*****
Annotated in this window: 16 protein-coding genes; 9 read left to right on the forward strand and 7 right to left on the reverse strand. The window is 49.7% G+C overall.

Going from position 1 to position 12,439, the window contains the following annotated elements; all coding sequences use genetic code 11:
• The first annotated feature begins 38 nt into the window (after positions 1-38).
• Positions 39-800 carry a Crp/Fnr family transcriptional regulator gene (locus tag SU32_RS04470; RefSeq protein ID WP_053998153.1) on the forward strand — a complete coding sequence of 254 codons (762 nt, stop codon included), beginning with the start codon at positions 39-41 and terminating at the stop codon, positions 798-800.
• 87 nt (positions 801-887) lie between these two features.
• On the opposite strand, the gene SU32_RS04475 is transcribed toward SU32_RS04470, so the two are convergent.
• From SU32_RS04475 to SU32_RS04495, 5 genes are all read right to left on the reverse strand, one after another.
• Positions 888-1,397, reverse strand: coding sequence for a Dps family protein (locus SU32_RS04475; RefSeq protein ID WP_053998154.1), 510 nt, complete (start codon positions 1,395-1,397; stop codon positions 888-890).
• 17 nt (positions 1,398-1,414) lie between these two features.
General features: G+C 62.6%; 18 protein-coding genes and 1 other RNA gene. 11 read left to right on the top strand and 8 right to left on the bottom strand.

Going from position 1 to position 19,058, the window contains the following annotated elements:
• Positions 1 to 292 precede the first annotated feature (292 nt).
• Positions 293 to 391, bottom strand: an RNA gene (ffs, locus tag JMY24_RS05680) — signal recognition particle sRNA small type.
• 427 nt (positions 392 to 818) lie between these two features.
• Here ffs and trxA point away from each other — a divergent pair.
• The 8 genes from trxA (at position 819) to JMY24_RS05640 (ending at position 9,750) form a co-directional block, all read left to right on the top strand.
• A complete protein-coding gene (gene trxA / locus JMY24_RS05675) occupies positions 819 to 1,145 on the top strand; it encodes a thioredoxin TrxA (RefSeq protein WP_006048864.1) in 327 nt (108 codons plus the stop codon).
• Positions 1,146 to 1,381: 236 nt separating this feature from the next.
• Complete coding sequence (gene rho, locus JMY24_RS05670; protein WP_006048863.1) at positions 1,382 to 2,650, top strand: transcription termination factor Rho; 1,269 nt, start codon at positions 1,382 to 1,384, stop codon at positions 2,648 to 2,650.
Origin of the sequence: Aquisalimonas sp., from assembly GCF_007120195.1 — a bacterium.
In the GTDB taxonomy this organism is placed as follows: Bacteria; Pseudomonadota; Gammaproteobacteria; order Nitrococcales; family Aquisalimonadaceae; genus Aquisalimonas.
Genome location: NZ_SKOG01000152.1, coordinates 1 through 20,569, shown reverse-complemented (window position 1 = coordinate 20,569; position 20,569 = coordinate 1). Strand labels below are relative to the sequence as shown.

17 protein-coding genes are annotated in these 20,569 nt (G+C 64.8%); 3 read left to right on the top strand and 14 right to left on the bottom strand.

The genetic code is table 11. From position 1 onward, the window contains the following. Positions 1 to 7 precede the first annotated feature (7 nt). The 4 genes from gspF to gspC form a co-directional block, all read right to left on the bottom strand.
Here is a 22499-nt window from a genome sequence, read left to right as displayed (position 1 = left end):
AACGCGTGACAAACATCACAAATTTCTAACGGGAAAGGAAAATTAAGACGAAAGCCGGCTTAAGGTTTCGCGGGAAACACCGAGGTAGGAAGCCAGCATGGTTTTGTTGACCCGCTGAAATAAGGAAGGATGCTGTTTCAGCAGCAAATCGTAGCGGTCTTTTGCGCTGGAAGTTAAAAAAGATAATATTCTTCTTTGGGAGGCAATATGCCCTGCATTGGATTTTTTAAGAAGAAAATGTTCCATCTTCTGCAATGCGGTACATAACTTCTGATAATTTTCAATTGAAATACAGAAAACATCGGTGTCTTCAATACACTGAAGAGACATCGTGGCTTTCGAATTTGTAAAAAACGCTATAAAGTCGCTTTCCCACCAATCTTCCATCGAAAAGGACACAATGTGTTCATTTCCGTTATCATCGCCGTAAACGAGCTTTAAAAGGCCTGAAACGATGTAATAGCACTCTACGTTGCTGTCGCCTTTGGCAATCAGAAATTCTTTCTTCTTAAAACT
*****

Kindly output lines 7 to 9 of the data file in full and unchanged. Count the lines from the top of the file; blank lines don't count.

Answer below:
• From SU32_RS04475 to SU32_RS04495, 5 genes are all read right to left on the reverse strand, one after another.
• Positions 888-1,397, reverse strand: coding sequence for a Dps family protein (locus SU32_RS04475; RefSeq protein ID WP_053998154.1), 510 nt, complete (start codon positions 1,395-1,397; stop codon positions 888-890).
• 17 nt (positions 1,398-1,414) lie between these two features.